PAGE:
Brent Finnegan -- May 7th, 2010
Harrisonburg-based tech company ValleyApps today announced a promotional program that offers Virginia schools a chance to win a free IT migration to Google Apps.
From the announcement released today:
“We Want Google” gives all K-12 schools in Virginia a chance to apply for a free deployment of Google Apps. Today more than 7 million students are using Google Apps Education Edition, which enables faculty, staff and students to work together more effectively.
Mike Vanderpool started ValleyApps and Vision Studios, a web design firm, after teaching technology education at Harrisonburg High School for three years. He knew that part of his success would include giving back to the community and his partnership with Google seemed like a natural vehicle. He knows that school systems who make the transition to the cloud will save money, while at the same time increasing collaboration and communication. The Oregon Department of Education, for example, is expected to save $1.5 million per year in e-mail across the state, thanks to their switch to Google.
Although licenses for schools are already provided for free by Google, the migration from a school’s existing platform to Google Apps involves costs, sometimes totaling upwards of $15,000. With the news that funding for schools in Virginia was cut by over $600 million, Mike wanted to offer schools the chance to go Google at no cost and knew that the selected school would realize substantial cost savings over the long term.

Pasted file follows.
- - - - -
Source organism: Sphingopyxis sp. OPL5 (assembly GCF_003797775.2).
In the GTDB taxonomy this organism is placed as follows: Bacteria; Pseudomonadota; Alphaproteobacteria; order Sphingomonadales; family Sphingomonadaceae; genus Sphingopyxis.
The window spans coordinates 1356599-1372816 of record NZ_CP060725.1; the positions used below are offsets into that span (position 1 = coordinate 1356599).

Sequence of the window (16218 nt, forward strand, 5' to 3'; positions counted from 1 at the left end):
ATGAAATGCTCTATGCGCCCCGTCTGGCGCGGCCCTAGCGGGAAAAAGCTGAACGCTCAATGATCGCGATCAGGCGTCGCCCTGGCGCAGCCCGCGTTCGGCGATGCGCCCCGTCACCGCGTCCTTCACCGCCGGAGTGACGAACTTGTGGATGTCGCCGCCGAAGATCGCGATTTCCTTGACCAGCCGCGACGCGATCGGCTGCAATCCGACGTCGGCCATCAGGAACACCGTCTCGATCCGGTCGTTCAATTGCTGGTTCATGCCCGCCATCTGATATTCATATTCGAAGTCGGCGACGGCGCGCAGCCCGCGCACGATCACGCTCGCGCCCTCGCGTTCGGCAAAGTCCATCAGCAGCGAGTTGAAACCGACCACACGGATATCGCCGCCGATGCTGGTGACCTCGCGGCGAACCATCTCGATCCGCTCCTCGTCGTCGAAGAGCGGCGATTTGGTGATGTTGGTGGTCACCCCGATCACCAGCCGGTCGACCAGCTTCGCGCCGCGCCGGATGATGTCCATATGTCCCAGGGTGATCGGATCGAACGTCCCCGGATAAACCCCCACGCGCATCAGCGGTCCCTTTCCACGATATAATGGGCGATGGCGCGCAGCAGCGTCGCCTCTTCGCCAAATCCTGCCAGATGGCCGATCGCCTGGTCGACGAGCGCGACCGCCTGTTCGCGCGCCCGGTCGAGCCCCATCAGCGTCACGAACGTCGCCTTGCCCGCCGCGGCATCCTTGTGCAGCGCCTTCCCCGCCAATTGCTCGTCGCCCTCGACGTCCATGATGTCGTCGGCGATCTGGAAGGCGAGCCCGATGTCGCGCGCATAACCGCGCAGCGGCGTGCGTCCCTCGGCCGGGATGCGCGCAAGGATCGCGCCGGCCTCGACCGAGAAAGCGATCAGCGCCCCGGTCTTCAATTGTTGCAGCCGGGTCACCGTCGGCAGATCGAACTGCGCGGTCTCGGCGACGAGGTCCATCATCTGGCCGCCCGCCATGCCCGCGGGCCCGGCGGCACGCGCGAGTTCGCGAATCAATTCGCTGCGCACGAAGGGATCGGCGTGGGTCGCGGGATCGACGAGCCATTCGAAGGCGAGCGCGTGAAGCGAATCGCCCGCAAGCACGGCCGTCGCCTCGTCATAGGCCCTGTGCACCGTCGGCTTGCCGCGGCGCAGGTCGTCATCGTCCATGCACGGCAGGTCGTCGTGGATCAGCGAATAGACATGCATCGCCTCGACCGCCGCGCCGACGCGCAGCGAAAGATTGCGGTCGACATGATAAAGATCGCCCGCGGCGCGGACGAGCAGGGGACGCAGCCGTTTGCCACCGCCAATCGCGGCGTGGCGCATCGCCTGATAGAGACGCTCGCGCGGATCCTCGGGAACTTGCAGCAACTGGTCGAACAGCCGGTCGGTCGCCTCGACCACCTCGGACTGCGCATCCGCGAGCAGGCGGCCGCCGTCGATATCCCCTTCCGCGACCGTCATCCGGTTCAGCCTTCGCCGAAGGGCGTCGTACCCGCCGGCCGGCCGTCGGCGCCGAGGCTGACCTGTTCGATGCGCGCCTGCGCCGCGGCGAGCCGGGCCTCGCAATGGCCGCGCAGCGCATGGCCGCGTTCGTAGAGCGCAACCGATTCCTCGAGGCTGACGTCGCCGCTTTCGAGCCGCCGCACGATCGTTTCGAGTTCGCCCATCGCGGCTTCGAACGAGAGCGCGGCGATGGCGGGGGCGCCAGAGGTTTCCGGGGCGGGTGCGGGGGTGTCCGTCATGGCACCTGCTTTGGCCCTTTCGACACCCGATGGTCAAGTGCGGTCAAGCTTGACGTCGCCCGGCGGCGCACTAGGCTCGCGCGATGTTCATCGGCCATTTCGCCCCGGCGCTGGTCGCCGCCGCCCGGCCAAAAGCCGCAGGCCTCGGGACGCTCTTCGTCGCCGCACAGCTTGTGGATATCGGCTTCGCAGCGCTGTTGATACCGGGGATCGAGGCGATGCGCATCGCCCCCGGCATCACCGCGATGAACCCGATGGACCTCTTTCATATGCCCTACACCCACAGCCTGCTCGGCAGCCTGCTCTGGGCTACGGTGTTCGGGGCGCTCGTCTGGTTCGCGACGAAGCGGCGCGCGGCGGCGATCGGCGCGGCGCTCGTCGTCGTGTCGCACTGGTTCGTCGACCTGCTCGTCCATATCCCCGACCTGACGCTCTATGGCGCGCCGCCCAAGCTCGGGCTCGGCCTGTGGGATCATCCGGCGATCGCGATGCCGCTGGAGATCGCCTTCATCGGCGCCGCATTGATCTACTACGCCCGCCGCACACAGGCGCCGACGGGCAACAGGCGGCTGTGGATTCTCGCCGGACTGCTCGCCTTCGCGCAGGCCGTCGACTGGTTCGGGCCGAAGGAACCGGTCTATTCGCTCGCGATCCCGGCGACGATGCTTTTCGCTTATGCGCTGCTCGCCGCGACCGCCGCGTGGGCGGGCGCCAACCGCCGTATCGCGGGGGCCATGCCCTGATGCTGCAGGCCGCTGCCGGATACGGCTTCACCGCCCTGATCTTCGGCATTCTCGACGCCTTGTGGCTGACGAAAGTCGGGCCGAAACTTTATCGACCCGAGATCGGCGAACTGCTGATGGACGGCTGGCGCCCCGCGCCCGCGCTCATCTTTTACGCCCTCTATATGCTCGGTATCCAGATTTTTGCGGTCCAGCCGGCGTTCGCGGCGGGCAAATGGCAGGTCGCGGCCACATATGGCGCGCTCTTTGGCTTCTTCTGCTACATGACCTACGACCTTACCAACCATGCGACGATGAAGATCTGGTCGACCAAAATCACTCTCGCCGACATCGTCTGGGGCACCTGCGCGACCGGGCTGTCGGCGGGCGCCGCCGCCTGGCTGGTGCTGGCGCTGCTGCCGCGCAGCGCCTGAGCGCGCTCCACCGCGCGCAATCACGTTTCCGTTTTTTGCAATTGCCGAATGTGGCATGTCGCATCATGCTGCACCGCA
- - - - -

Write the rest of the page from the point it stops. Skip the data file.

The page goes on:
The system that ValleyApps is offering will help students, teachers and parents be more involved in their school’s educational activities. ValleyApps will set up all the licenses with Google and will undertake the deployment, migration, and provide training to the selected school, all for free.
The program bears a resemblance to Google’s own high-speed connection contest this past winter, but Vanderpool writes that the idea goes back to his days teaching at Harrisonburg High School.
The idea has been in the works prior to Google launching the fiber initiative. In starting both Vision Studios and ValleyApps, the idea was to give back when we made it to “THAT” point.
My students were the ones that encouraged me to start my own businesses. I struggled with leaving the kids behind but knew it had to be done. They hold a special place in my heart and I want them to still have the best technology at their fingertips, even if I am gone.
Vanderpool, a JMU alum, said his company hopes to select a school by July 1, 2010.